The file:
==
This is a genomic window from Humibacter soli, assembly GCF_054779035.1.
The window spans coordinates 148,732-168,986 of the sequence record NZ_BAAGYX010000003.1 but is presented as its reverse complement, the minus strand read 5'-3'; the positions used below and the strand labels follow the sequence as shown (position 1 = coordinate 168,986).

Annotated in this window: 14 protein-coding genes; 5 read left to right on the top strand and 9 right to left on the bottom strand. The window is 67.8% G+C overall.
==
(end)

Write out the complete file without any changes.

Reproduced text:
This is a genomic window from Humibacter soli, assembly GCF_054779035.1.
The window spans coordinates 148,732-168,986 of the sequence record NZ_BAAGYX010000003.1 but is presented as its reverse complement, the minus strand read 5'-3'; the positions used below and the strand labels follow the sequence as shown (position 1 = coordinate 168,986).

Annotated in this window: 14 protein-coding genes; 5 read left to right on the top strand and 9 right to left on the bottom strand. The window is 67.8% G+C overall.